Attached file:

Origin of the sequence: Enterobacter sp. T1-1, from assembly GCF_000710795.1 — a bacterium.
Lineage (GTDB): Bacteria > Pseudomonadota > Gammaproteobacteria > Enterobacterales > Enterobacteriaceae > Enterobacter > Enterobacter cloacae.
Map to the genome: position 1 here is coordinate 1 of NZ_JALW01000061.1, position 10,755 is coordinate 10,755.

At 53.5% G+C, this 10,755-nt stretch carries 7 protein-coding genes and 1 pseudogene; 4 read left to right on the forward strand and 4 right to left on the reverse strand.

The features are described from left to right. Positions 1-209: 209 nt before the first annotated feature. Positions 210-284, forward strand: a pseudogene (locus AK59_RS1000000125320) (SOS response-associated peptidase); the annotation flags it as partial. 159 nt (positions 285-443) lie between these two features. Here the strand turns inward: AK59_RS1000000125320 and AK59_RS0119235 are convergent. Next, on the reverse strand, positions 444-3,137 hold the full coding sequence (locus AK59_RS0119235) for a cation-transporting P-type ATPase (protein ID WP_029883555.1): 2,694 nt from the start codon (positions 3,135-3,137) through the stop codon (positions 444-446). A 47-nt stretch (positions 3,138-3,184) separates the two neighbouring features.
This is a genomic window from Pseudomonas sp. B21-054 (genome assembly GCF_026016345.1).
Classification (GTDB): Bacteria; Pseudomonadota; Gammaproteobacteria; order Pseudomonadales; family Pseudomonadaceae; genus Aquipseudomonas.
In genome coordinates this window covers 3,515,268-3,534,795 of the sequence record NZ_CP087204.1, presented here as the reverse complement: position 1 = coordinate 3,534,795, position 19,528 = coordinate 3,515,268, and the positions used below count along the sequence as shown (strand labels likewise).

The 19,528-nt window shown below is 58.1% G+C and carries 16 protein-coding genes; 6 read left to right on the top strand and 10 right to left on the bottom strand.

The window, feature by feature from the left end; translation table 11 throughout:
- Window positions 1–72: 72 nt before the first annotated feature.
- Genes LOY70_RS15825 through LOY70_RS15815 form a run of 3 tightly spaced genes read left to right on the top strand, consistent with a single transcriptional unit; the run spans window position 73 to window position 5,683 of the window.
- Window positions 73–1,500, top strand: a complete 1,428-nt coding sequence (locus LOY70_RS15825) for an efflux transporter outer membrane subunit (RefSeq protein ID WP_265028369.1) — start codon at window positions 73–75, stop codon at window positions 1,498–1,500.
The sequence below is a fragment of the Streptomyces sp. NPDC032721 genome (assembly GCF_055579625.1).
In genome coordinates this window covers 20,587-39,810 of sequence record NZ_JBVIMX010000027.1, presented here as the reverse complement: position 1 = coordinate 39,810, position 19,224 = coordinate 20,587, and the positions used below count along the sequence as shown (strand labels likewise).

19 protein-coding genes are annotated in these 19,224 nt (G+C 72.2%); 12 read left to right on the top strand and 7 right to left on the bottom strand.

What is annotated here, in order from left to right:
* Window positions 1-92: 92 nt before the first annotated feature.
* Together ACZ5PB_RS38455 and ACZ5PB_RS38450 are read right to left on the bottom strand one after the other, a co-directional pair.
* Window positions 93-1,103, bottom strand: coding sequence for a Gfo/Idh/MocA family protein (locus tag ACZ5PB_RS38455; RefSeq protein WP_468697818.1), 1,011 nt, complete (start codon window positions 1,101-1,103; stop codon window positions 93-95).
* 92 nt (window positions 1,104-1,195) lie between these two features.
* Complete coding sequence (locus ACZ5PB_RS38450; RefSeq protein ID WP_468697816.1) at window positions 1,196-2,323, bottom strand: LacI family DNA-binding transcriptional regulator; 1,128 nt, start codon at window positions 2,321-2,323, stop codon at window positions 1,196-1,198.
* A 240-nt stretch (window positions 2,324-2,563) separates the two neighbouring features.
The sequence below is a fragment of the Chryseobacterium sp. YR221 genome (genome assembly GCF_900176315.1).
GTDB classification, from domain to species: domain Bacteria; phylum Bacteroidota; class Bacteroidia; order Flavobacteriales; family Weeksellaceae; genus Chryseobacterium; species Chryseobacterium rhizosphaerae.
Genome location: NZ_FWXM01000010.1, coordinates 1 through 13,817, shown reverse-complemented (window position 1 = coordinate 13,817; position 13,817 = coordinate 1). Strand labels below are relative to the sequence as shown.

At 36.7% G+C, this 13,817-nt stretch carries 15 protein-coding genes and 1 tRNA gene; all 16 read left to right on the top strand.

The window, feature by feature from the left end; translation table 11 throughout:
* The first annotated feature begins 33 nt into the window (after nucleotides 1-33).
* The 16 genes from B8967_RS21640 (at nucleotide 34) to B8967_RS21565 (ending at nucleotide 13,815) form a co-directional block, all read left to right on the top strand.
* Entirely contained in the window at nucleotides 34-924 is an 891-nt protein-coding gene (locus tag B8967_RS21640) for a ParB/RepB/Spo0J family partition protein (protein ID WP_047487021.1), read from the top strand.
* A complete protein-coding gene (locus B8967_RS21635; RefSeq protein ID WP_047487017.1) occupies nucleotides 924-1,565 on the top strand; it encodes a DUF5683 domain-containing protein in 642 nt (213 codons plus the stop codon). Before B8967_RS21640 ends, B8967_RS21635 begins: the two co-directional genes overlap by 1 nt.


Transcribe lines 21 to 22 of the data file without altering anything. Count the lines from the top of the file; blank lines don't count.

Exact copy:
* 92 nt (window positions 1,104-1,195) lie between these two features.
* Complete coding sequence (locus ACZ5PB_RS38450; RefSeq protein ID WP_468697816.1) at window positions 1,196-2,323, bottom strand: LacI family DNA-binding transcriptional regulator; 1,128 nt, start codon at window positions 2,321-2,323, stop codon at window positions 1,196-1,198.